​I'm curious about this too, every vertical farm I have seen reported on seems to produce leafy greens and not much else. 

 

Does anyone know of any farms which have produced any more interesting crops? Or ones that have tried and failed? I'm curious to see if they are refusing to engage with major crops to avoid stepping on the toes of powerful agricultural lobbies or if there is some underlying reason it won't work. 

 

NASA has grown dwarf wheat in space with hydroponics, so we could probably do the same on the ground:

 

 

Despommier suggests that, if dwarf versions of certain crops are used (e.g. dwarf wheat, which has been grown in space by NASA, is smaller in size but richer in nutrients), year-round crops, and "stacker" plant holders are accounted for, a 30-story building with a base of a building block (2 hectares (5 acres)) would yield a yearly crop analogous to that of 1,000 hectares (2,400 acres) of traditional farming.

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#27
Alislaws

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One thing i thought of was freshness. Maybe a big part of the appeal is the ability to grow your vegetables next door to the restaurant or point of sale. so for things like cereals where they're easily stored and often processed into flour etc. then one of the big benefits is irrelevant.

 

Still the tech to do all this was developed by people growing drugs, (vey high margins!) so in turn the guys growing fresh greens will be laying down the framework and bringing down the costs, till eventually we will see a wider variety of crops becoming competitive. 

 

I want to see what happens when someone builds a vertical farm vineyard, and they have control over every aspect of the winemaking process, soil, water light levels etc. surely that wine could be better than any grown naturally. 

 

long term investment though takes years to get grape vines to the right point. 


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#28
Jakob

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Move Over, Skyscrapers. This “Plantscraper” Can Feed 5,000 a Year.

 

In Brief As populations grow and cities condense, availability of fresh produce becomes an increasingly dire issue. The concept of "plantscapers" could allow office buildings to feed thousands of people every year.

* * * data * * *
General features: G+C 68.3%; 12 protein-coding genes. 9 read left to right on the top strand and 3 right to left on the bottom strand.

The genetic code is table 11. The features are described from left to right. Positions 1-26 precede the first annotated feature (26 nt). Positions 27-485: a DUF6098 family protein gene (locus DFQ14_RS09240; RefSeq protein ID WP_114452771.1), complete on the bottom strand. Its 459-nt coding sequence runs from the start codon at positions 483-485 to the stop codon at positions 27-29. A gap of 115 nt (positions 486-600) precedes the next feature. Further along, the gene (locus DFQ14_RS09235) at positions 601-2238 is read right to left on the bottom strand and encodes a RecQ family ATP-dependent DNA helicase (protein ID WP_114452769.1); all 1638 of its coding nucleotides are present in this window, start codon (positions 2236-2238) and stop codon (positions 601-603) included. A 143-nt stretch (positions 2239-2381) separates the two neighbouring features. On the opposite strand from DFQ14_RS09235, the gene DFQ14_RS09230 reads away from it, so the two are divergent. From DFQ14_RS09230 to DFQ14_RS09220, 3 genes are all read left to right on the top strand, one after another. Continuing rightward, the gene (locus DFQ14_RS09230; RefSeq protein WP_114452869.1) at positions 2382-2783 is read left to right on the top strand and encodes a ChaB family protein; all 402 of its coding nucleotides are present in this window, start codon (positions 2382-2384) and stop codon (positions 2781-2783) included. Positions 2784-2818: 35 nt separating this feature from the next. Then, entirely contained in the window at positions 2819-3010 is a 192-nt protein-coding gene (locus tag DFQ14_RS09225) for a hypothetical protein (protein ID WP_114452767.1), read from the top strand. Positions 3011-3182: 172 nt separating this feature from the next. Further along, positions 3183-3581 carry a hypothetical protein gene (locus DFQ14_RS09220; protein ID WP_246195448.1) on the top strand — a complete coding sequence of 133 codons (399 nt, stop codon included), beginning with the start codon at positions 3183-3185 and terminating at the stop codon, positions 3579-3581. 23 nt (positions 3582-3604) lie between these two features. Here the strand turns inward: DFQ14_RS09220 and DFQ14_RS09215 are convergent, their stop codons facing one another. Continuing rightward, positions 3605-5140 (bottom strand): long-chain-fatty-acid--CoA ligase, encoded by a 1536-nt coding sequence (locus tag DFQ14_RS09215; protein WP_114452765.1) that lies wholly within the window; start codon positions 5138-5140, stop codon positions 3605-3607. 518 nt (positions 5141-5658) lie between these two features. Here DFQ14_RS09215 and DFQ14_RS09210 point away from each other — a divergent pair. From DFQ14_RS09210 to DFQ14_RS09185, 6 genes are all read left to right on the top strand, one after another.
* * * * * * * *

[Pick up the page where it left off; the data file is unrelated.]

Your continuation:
First actual skyscraper for vertical farming.


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#29
Jakob

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One thing i thought of was freshness. Maybe a big part of the appeal is the ability to grow your vegetables next door to the restaurant or point of sale. so for things like cereals where they're easily stored and often processed into flour etc. then one of the big benefits is irrelevant.

 

Still the tech to do all this was developed by people growing drugs, (vey high margins!) so in turn the guys growing fresh greens will be laying down the framework and bringing down the costs, till eventually we will see a wider variety of crops becoming competitive. 

 

I want to see what happens when someone builds a vertical farm vineyard, and they have control over every aspect of the winemaking process, soil, water light levels etc. surely that wine could be better than any grown naturally. 

 

long term investment though takes years to get grape vines to the right point. 

Well at the very least there's a proposal to grow rice in vertical farms.

 

Aeroponic Vertical Farm: High-Yield Terraced Rice Paddies for the Philippines

#30
Yuli Ban

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This indoor farm in New Jersey can grow 365 days a year and uses 95% less water than a typical farm

Bowery Farming in Kearny, New Jersey can grow 365 days a year.
Bowery CEO and founder Irving Fain: We grow indoors in big warehouse-scale farms that grow in a totally controlled environment, and we do stack LEDs vertically in that space. There's a number of issues with the traditional industrialized agricultural system that exist today, and Bowery's actually able to solve a number of those problems. We use 70% of the world's water supply in agriculture every single year, and just in the US alone, we put down about 700 million pounds of pesticides every year. And it's on the food that we're actually eating.
Here's how Bowery's technology is improving farming.
Fain: Our method of growing allows us to grow 365 days of the year, totally independent of weather and seasonality. On top of that though, we grow pesticide-free and agrochemical-free food. We grow more crop cycles per year than the field does, and we get more yield per every crop cycle. So not only do we grow more than 100 times plus more productively than the same square feet of farmland, but we also save over 95% of the water when we're growing.


And remember my friend, future events such as these will affect you in the future.


#31
Yuli Ban